The survival of the northern white rhino rests on the shoulders of one female

The northern white rhino, which originally appeared in the Congo, Uganda and Sudan, among other places, has been on the brink of extinction for years. The last male specimen died three years ago at a wildlife sanctuary in Kenya. Leave a daughter and granddaughter. To our knowledge, these survivors and fatu are the only living specimens of their kind.

In a final effort to save the northern white rhino from extinction, scientists at BioRescue, a German government-backed international research team created specifically for this purpose, are using a type of artificial insemination treatment. They make embryos in the lab from frozen sperm cells of a deceased male rhinoceros and the eggs of a survivor and fatu.

To obtain survivor and fatu eggs, scientists have developed a special skewer that they can use to reach into the ovaries. Fatu eggs are said to have produced 12 embryos of the northern white rhino so far. This was not yet possible with the ten eggs collected from two survivors.

Egg donation pension

Therefore, after an “ethical risk assessment,” BioRescue researchers decided that two survivors Send an egg donation pension. The health of the female rhinoceros played a major role in this decision: many small and benign neoplasms were recently discovered on the cervix. Moreover, with a 32-year-old, Ngin is already very old.

“Removing an animal from an animal conservation program for reasons of animal welfare is not usually a long-term issue,” said Chief Veterinarian Frank Goretz and Stephen Ngolo. “But when that animal makes up 50 percent of your population, you think about that decision many times over.”

According to BioRescue, she will remain an “ambassador” for the preservation of her species. For example, researchers hope that a survivor will pass her “social knowledge and behavior” on to her future offspring, who will be primarily her grandchildren. The researchers will also continue to take pieces of skin from them for stem cell research.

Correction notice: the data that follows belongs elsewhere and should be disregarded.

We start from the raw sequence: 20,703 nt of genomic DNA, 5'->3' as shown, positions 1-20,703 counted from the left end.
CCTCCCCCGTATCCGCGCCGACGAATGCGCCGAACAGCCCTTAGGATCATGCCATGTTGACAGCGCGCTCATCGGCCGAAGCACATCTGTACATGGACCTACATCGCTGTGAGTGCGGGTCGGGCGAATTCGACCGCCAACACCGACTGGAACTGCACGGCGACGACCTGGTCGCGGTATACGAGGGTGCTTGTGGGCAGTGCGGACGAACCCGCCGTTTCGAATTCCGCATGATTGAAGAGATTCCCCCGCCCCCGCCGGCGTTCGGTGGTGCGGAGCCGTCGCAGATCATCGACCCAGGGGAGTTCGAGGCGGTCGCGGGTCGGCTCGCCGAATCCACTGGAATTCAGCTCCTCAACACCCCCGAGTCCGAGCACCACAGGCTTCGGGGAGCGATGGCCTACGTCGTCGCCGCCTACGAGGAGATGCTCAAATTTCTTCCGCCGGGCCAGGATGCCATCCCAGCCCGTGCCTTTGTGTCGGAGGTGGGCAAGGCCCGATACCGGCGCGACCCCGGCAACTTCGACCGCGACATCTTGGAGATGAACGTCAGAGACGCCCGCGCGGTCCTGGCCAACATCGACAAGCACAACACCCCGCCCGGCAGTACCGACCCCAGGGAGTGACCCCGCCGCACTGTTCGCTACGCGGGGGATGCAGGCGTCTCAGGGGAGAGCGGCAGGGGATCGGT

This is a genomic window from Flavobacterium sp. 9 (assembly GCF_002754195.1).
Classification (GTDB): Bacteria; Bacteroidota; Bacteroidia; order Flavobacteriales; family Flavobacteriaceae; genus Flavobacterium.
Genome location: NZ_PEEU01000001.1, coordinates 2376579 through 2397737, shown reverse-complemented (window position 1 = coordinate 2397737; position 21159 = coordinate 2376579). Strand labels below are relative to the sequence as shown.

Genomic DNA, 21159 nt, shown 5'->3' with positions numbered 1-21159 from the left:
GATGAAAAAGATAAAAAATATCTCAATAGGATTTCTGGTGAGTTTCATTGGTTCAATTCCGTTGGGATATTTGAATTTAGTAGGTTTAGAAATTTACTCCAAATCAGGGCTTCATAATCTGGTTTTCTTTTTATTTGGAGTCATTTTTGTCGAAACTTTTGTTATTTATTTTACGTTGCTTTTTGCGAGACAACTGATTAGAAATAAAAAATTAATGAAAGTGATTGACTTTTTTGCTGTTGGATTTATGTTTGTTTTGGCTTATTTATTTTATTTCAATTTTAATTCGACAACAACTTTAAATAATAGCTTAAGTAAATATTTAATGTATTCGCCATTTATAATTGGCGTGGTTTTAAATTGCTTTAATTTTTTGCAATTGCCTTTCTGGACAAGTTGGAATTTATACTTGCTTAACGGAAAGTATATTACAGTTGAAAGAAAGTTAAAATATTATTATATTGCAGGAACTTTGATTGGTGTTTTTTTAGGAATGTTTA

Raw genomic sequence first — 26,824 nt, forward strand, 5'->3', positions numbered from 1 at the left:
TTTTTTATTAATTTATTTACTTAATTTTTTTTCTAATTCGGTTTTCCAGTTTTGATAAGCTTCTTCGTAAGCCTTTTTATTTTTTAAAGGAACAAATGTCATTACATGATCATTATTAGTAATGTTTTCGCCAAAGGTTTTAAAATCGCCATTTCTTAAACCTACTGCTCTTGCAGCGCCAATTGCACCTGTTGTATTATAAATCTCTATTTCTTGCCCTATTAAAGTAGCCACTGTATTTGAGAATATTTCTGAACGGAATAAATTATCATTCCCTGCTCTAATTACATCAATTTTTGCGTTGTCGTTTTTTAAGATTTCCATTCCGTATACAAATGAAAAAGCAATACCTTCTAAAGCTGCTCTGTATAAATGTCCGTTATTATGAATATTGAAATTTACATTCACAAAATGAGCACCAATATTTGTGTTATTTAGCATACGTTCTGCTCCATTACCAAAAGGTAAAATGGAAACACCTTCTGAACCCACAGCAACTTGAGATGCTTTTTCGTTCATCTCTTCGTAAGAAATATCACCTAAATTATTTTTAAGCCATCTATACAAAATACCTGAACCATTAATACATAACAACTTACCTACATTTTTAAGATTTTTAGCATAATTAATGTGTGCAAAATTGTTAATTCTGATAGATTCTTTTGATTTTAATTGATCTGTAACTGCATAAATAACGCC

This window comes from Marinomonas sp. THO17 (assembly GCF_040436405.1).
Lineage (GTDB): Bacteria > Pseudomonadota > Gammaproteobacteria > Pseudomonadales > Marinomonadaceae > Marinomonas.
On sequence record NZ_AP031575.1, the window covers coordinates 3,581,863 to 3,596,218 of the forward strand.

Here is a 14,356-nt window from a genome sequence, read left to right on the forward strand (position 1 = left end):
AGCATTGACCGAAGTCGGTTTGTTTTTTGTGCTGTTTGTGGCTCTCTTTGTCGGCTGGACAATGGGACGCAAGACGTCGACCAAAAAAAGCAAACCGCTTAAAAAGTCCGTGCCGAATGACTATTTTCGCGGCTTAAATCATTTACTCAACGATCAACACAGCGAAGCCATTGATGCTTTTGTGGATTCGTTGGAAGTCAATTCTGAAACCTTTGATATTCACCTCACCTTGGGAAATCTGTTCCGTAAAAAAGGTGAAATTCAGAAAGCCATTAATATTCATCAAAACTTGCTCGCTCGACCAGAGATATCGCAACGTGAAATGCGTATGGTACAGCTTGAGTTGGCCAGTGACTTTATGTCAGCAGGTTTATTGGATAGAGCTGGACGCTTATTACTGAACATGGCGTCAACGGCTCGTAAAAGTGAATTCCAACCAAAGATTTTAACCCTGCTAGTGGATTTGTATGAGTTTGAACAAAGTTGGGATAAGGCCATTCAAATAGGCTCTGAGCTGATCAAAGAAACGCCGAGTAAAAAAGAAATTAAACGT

Southern white rhino as surrogate mother

By the way, Naagin and Fatu are not able to complete the pregnancy on their own. That is why scientists want to insert such an embryo into the abdomen of a southern white rhino, who is destined to give birth to a rhino baby as a surrogate mother.

The population of the southern white rhino is improving worldwide. A century ago, the subspecies almost became extinct, and now there are more than twenty thousand individuals, according to the World Wildlife Fund, which live mainly in South Africa, Zimbabwe and Namibia.

This breeding is also perilous for the southern white rhino shown last month at the Wildlands Emmen Zoo. The 19-year-old male Limpopo arrived there as part of the European EEP Breeding Program, who had already given birth to three offspring. But when introducing Limpopo to unicorn sisters Elena and Zahra An error has occurred. “Instead of showing him his place together, they both ran away,” the zoo wrote on its website. After a fifteen-minute chase, Elena slipped, landed in a watering hole and drowned.

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Denton Watson

"Friend of animals everywhere. Evil twitter fan. Pop culture evangelist. Introvert."

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